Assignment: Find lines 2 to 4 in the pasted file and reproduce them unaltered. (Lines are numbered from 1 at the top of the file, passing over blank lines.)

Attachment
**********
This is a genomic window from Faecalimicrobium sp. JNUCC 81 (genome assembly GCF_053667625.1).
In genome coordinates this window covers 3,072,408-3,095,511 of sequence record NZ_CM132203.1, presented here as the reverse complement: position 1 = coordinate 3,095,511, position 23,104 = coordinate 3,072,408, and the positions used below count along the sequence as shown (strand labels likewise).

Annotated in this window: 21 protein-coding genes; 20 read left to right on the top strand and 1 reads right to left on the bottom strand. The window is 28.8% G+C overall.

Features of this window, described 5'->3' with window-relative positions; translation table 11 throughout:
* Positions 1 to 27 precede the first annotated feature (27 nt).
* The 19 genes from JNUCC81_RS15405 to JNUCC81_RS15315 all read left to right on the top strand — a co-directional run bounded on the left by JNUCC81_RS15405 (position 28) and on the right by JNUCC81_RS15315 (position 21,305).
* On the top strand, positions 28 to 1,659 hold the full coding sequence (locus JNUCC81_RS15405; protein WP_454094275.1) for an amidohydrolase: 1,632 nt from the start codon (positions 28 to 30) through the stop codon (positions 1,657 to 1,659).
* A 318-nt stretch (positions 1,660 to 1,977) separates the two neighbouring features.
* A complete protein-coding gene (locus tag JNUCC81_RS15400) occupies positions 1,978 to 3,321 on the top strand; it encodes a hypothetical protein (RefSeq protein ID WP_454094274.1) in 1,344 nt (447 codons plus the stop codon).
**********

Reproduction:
In genome coordinates this window covers 3,072,408-3,095,511 of sequence record NZ_CM132203.1, presented here as the reverse complement: position 1 = coordinate 3,095,511, position 23,104 = coordinate 3,072,408, and the positions used below count along the sequence as shown (strand labels likewise).

Annotated in this window: 21 protein-coding genes; 20 read left to right on the top strand and 1 reads right to left on the bottom strand. The window is 28.8% G+C overall.

Features of this window, described 5'->3' with window-relative positions; translation table 11 throughout: